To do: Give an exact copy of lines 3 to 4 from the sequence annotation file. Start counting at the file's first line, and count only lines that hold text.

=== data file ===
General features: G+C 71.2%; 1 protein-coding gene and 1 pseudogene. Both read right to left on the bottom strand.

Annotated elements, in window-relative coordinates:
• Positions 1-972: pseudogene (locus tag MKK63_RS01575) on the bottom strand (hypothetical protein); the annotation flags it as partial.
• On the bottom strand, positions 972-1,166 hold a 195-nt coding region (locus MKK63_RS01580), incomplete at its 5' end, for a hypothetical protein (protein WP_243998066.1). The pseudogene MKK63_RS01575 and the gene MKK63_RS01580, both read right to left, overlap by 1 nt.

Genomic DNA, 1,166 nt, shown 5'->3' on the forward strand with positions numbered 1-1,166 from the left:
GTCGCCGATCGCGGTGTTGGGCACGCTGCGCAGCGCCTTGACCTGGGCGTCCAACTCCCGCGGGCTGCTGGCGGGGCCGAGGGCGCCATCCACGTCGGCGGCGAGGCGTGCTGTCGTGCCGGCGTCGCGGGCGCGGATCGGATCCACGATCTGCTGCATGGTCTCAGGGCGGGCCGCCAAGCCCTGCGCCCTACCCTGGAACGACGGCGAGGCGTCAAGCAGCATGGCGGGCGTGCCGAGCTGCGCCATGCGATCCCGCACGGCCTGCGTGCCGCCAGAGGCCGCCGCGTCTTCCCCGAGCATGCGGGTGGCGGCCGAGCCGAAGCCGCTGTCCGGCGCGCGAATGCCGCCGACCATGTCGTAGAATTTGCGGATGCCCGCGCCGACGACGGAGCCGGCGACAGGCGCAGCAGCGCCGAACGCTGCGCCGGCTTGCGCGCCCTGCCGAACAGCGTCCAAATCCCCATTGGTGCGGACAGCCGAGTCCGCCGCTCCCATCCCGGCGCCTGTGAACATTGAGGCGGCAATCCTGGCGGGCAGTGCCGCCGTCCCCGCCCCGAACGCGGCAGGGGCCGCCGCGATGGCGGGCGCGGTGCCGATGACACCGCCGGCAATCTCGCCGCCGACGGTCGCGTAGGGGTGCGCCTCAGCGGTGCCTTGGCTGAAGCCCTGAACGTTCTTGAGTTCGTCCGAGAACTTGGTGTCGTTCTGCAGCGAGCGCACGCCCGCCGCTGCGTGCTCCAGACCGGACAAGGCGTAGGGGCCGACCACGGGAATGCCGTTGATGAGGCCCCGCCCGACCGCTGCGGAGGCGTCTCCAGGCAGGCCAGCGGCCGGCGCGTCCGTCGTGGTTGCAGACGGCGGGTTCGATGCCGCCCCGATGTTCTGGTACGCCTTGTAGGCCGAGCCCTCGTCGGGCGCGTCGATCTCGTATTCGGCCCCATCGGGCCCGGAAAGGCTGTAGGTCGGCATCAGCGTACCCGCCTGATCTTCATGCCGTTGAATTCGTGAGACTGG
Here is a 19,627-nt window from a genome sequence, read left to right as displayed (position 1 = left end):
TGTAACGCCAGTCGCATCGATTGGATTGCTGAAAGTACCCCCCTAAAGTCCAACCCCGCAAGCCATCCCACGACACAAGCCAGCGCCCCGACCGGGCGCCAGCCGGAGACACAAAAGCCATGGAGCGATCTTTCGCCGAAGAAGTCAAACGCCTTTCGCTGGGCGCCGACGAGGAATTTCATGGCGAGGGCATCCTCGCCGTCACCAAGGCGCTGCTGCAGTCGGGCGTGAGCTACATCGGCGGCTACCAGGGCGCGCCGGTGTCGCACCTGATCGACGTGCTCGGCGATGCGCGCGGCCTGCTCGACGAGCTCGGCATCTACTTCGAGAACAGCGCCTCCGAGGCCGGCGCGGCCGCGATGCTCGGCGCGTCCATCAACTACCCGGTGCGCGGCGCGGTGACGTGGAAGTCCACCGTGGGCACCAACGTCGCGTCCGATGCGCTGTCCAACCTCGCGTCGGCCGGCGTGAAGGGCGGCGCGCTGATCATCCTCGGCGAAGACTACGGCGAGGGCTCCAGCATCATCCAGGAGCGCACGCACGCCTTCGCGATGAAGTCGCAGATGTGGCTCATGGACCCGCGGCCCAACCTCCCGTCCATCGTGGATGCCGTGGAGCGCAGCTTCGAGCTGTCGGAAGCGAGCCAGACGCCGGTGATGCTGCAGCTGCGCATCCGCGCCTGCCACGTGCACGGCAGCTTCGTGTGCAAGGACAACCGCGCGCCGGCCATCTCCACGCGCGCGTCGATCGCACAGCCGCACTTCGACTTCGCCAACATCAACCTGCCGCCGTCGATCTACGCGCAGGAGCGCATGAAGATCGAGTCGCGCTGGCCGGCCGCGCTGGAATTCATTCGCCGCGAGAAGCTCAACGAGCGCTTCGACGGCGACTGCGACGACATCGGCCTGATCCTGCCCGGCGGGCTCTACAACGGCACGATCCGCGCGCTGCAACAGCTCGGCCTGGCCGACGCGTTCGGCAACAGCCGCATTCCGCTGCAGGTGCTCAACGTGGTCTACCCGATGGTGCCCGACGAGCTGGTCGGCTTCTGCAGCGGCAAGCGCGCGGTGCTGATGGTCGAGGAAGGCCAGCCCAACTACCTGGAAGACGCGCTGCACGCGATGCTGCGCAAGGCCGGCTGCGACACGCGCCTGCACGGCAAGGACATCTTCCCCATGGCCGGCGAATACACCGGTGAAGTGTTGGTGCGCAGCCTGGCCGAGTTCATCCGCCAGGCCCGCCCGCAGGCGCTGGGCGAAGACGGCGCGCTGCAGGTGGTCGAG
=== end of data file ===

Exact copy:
• Positions 1-972: pseudogene (locus tag MKK63_RS01575) on the bottom strand (hypothetical protein); the annotation flags it as partial.
• On the bottom strand, positions 972-1,166 hold a 195-nt coding region (locus MKK63_RS01580), incomplete at its 5' end, for a hypothetical protein (protein WP_243998066.1). The pseudogene MKK63_RS01575 and the gene MKK63_RS01580, both read right to left, overlap by 1 nt.